Guest blog by Leticia Pineda, Mexican Center for Environmental Law, A.C. (CEMDA):
Children all across Mexico are returning to school this week after the excitement of the holidays. As they head back to their classrooms, kids in Mexico City will also, unfortunately, be again exposed to a danger they are not aware of: toxic air pollution from our city’s dirty vehicles and fuels.
International studies have shown that the impacts of air pollution get worse as you get closer to heavily-traveled roads, and that children are far more susceptible to the health risks of air pollution than adults. Diesel pollution, in particular, is one of the most dangerous forms of air pollution. This means that the thousands of children going back to school this week will be exposed every day to toxic exhaust from the Distrito Federal’s congested roads.
The good news is that this threat to our children is entirely avoidable. By cleaning up our diesel fuels, we can dramatically reduce the amount of hazardous air pollution filling our streets. The government has said that it would propose a regulation to do just that by the end of 2013, but we are still waiting. It is time for all of us to demand that the government stand by its word and take action, so that children in the D.F.—indeed, in all of Mexico—can go to school without breathing toxic fumes.
Is breathing diesel exhaust really so bad? The answer is a resounding YES. Just a few months ago, the International Agency for Research on Cancer (IARC) officially classified outdoor air pollution, as well as particulate matter, as “carcinogenic to humans,” meaning there is strong evidence that it causes cancer. This follows the IARC’s 2012 announcement that diesel engine exhaust is in the same category. The U.S.-based Health Effects Institute (HEI) – an independent research institute jointly funded by government, industry and foundations – stated in 2010 that air pollution, and specifically fine particulate matter which comes from diesel exhaust and vehicle engines, is among the top global health risks. The HEI has also found that roadside diesel pollution is linked to asthma and that its impacts are worse on children than on adults. Another study found that high levels of air pollution in California can have “chronic, adverse effects on lung development in children from the age of 10 to 18 years,” and those same scientists found that long-term exposure to air pollution impacts schoolchildren in Mexico City. In short, particulate air pollution from diesel engines is dangerous, and children are especially susceptible to its effects.
In another interesting study, HEI found that people can be affected by traffic-related air pollution as far as 300 to 500 meters away from highways and major roads. What does this mean for Mexico City? A quick search on the government database shows that there are 8482 public and private primary, secondary and pre-school schools in the D.F. In 2011-2012, there were 1,715,317 students in basic school in the D.F. How many of those schools are near busy streets? How many of those students are exposed to dangerous levels of diesel air pollution? It doesn’t take a scientist to guess – anyone who has walked or driven on our city streets while children are arriving at or leaving school knows that the answer is: a lot.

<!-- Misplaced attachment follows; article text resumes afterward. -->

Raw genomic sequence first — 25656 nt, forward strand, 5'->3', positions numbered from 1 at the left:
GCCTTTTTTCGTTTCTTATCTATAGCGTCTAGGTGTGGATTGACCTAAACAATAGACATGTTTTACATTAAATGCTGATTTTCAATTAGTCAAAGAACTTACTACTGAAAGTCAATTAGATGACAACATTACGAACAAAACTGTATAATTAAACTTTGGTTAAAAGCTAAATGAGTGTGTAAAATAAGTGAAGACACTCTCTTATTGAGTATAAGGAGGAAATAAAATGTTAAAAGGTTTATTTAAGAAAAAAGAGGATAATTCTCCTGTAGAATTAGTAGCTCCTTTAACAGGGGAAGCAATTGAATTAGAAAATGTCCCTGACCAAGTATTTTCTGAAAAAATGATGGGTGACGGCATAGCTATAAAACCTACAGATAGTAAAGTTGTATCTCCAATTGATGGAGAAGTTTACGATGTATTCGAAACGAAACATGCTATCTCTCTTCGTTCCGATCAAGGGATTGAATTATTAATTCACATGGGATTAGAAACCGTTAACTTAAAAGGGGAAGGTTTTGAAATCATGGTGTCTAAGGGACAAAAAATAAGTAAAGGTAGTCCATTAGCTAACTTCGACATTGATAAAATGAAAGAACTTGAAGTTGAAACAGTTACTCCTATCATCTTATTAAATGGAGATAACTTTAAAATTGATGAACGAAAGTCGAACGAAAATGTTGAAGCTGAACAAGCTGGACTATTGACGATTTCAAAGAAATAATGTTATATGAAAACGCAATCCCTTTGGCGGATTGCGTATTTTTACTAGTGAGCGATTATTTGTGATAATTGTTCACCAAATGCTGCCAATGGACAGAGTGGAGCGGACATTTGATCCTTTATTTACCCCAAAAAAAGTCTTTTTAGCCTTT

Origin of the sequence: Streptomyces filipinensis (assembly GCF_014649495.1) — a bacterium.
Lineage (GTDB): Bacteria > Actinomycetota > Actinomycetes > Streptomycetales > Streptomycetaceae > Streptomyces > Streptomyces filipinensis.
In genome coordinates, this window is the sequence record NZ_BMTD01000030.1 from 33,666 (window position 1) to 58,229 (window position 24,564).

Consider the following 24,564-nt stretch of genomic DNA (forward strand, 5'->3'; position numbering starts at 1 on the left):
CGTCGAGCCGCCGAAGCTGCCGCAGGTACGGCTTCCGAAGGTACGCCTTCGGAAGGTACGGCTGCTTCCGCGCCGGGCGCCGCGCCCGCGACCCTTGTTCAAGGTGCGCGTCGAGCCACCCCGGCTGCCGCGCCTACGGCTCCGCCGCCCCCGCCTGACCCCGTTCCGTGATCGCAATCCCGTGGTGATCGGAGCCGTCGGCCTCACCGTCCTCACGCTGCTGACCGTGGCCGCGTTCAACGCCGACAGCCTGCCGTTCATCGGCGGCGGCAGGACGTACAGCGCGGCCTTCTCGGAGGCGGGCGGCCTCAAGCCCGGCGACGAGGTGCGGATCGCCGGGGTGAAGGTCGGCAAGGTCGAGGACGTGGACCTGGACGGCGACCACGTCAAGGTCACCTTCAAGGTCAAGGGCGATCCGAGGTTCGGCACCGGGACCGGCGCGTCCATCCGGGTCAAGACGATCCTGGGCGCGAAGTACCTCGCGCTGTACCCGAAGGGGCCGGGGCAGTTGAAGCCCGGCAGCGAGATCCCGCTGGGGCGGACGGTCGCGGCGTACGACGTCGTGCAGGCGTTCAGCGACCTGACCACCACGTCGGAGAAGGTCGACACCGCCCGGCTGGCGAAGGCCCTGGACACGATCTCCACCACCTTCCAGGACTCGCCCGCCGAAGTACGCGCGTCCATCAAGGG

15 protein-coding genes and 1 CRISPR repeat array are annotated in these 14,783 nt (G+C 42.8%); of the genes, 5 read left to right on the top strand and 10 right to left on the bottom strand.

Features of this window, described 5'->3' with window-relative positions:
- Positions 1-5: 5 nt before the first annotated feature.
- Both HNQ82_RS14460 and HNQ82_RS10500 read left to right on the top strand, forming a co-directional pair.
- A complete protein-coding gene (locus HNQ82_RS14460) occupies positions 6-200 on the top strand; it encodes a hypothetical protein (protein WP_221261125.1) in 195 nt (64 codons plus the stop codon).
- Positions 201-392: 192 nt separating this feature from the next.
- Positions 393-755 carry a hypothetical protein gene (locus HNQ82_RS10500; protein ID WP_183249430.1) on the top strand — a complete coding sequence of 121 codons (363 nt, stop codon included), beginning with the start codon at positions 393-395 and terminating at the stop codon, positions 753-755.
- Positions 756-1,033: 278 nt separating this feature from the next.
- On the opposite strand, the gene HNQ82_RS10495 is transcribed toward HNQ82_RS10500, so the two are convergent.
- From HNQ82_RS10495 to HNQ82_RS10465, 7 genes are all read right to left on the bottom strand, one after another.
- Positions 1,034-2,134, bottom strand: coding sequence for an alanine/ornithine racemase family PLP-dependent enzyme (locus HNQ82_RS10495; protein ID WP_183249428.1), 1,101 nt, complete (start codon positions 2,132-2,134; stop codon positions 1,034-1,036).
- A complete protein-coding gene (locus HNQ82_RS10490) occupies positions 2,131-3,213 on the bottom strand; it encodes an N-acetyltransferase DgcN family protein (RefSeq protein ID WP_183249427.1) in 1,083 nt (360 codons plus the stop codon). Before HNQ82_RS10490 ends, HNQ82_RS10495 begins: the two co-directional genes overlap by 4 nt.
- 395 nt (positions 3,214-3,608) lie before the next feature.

Fortunately, this problem is easy to fix. A simple regulation (already in place in other countries such as Chile, the U.S., Colombia and the E.U.) can help significantly reduce the impacts of diesels fuels. This regulation requires all diesel fuels to contain very low levels of sulfur, so that they are called “Ultra-Low Sulfur Diesel” (ULSD), and they burn much more cleanly. This cleaner fuel cuts pollution from all diesel vehicles immediately, and enables the use of advanced filters that trap the particulate pollution. Engines that are equipped with these filters burn more than 90 percent cleaner than comparable engines that do not have particulate filters. These filters are now standard equipment in the U.S., Canada, and Europe, where ULSD is the standard fuel.
In fact, Mexico should already have ULSD. In 2006, SEMARNAT passed a NOM that required ULSD to be available throughout the country by 2009. But PEMEX has not implemented the regulation, and six years later the government still has not forced it to. This administration has said it would propose a new ULSD regulation by the end of 2013, but here we are in January and they still have not released any proposal. As a result of their slowness, schoolchildren throughout Mexico City continue to suffer.
It is time for that to change. The government must act and pass this regulation requiring ULSD in our country – and update its emission standards so Mexican trucks and buses start to use particulate filters—so that our kids can one day go to school without breathing toxic diesel fumes.
About Leticia Pineda:
Born and raised in Mexico City, Leticia Pineda is an Industrial Engineer from the Instituto Tecnologico Autonomo de Mexico (ITAM), where she studied environmental economics and environmental law. At CEMDA, Leticia works as a lawyer, researcher and public policy analyst for improving Mexican regulations on clean fuels and technologies, fuel efficiency standards for vehicles, sustainable transportation systems and climate change finance.